By interpolation method, statistical analysis (ANOVA and DMRT) were applied to the process of best fit selection based on interpolation technique.
Various software packages, namely ArcView GIS, Spatial analyst by ESRI, Kriging Interpolation Extension 2.01 [22
], ENVI, SPSS statistics, and GeoDa, were used in this study.
The study approach followed spectral analysis of relationships between agricultural crops and nitrate concentrations in ground water by comparing two different spatial soil textures. The mean nitrate concentration of 1.0969 mg/L indicates that there is some human influence on nitrate concentrations in groundwater. Therefore, the results of this study should assist in the determination of significant sources of nitrate, helping in the estimation of fertilization practices to keep the levels within acceptable limits, lower than 1 mg/L.
4.1. Data Preparation
4.1.1. Landuse Class
Since most of the land in the study site was located in irrigated areas, an individual crop calendar was present in the variety. The main crops in the study site are rice paddy and sugarcane. As seen from Figure 2
, the adjacent crop area represents the different stages of planting in both rice paddy and sugarcane fields. These land uses frequently have nitrogen-based fertilizers applied to improve crop yield. Rice paddies are generally heavily fertilized, with a practical average of 40.63 ton/km2
of 16-20-0 and 46-0-0 NPK, and sugarcane fertilizer is applied at a rate of is 46.88 ton/km2
]. Visual interpretation allows determination of the landuse cover: rice paddy field cover 29.4% (629.88 km2
) and sugarcane cover 10.4% (224.23 km2
) of whole study area.
4.1.2. Soil Texture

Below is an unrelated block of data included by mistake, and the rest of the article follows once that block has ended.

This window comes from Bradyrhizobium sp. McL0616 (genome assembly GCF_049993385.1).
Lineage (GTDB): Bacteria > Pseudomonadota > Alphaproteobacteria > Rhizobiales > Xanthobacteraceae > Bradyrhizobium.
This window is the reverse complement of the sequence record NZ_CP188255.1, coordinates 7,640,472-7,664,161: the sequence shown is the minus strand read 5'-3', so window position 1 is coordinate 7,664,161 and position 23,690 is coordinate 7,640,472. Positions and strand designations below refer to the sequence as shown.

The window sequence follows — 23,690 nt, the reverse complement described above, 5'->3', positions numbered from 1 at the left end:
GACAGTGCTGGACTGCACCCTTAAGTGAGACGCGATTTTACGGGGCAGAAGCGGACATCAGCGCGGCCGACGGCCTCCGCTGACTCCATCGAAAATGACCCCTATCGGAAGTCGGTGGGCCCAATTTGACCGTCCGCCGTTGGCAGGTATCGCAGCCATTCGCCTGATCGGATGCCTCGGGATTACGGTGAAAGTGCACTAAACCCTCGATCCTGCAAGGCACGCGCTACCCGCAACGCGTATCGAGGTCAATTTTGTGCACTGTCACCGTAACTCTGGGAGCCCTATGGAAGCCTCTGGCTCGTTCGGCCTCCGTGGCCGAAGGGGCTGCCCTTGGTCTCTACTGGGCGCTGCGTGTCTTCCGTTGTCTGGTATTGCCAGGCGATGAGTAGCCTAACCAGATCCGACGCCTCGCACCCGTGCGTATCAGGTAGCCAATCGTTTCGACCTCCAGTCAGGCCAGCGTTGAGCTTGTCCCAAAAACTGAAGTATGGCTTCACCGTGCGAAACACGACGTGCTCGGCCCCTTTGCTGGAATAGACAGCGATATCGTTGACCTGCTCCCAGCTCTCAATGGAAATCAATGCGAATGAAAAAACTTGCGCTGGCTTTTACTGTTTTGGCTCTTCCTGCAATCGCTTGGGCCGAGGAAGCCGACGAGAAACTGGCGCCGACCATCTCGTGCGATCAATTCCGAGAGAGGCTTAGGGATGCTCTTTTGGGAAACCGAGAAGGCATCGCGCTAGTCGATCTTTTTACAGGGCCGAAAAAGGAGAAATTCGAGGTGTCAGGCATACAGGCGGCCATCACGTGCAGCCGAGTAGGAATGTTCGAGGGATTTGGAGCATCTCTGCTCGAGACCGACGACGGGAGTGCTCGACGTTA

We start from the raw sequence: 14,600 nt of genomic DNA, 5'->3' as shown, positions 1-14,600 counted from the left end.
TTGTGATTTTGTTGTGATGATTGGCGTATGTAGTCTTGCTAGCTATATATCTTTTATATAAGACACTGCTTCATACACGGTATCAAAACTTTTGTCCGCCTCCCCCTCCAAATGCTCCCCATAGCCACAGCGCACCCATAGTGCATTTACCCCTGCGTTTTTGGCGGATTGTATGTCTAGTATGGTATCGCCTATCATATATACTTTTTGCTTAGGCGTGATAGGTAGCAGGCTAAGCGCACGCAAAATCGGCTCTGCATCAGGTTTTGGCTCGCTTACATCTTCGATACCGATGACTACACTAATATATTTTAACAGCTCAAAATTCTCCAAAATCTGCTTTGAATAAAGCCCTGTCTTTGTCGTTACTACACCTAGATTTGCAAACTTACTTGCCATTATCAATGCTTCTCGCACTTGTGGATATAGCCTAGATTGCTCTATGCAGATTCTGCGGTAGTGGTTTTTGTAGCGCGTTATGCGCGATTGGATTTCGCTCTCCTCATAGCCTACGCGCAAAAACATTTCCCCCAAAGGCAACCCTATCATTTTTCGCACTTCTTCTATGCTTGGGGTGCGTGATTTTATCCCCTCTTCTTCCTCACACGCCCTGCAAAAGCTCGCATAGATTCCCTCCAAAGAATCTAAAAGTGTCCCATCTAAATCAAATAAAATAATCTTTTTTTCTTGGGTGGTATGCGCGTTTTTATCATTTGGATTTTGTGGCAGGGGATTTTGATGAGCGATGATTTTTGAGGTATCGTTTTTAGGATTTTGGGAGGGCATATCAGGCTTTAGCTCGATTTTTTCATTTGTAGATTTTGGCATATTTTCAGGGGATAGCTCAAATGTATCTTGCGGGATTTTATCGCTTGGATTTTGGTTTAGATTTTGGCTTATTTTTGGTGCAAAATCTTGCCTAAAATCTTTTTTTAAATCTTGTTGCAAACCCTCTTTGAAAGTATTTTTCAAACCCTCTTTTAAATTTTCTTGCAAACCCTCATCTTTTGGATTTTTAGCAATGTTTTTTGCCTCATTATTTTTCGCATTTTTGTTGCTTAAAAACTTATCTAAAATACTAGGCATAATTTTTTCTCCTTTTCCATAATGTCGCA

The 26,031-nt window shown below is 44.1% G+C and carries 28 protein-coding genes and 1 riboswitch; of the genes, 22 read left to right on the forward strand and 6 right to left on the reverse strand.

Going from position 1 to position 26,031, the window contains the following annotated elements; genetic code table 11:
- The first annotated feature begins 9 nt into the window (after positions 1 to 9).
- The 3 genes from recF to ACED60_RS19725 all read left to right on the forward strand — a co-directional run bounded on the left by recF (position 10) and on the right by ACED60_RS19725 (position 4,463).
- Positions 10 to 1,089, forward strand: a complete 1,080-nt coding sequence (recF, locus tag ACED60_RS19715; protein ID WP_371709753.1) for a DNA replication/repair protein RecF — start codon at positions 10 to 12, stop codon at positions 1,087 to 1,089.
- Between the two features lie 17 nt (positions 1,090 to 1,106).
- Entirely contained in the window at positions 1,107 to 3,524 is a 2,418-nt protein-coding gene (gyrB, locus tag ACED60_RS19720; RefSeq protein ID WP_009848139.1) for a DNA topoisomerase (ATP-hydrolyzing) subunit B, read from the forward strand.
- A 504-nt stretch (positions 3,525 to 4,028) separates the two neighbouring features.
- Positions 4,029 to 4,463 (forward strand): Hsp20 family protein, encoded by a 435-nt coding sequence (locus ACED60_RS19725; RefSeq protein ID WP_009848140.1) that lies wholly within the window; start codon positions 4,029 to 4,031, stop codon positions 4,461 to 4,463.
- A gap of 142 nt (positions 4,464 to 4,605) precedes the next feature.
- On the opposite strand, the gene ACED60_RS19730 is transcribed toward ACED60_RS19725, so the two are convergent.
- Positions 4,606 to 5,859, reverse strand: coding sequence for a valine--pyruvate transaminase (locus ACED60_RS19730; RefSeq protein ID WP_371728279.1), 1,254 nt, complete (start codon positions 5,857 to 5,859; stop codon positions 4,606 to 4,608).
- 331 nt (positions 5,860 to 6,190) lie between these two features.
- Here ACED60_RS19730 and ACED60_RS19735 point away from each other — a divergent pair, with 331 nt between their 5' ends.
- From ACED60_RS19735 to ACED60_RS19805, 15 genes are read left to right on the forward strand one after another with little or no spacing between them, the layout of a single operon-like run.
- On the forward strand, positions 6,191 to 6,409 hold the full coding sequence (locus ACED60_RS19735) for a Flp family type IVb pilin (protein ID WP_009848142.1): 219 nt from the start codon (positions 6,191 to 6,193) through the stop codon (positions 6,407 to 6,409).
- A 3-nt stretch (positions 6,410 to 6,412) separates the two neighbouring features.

Although there are nine units of soil covered in the area, the top soil presented only two types of texture. The clay texture covers 1,264.56 km2 and loam covers 740.84 km2, which are related with the rice paddy and sugarcane.
4.1.3. Soil pH
Most of the area is found to be Class 4, which is the highest range of pH class in this study (pH 6.0–6.5) and it covered 862.49 km2, or 39.78 % of the provincial area. The lower pH areas cover 554.83 km2, 451.94 km2, and 125.32 km2 for pH 5.5, 6.0, and 4.5, respectively.
4.1.4. Groundwater Pond
Groundwater monitoring stations were distributed in the whole study area (Figure 11
). The maximum content of NO3−
-N in groundwater is 6.1 mg/L from the station PD0102, located in the urban area. Mean value is 1.0969, minimum is 0.45 mg/L (less than 0.9 mg/L according to the measurement by ion-selective electrode methods—Department of Groundwater Resources, Bangkok, Thailand, 2009, and the standard deviation is 1.1887.
4.2. NO3−-N Interpolation
The results from Figure 7
show that several methods such as IDW1, spline3, spline4, krig1, krig3, and krig5 have a “bull’s eye effect”. Table 3
shows the observed group of means of the original measured NO3−
-N content from DGR. The comparisons of mean value of nitrate concentrations among interpolation methods were assessed using the fixed-effect models analysis of variance (ANOVA). Each value point was extracted from the grid value under the point, including five check points. There were significant differences in nitrate concentrations among interpolation methods (P > 0.05), as revealed by Duncan’s Multiple Range Test (DMRT). The closest means from their residual when compared with the observed value was selected. Hence, Kriging with Gaussian criteria (KRIG4) was selected to be the most suitable result, as shown in Figure 8
4.3. Spatial Autocorrelation Analysis
The nitrate-nitrogen layer was classified by spatial autocorrelation analysis, which was compared by the mean of local and neighborhood of each other, and then classified into four classes, giving a high local and high neighborhood (HH), high local and low neighborhood (HL), low local and high neighborhood (LL), and low local and high neighborhood (LH). This was represented in the 1st, 2nd, 3rd, and 4th quadrant of the graph, respectively. Spatial autocorrelation analysis of NO3−
-N from Kriging interpolation with Gaussian for whole study area as shown in the Figure 9(a)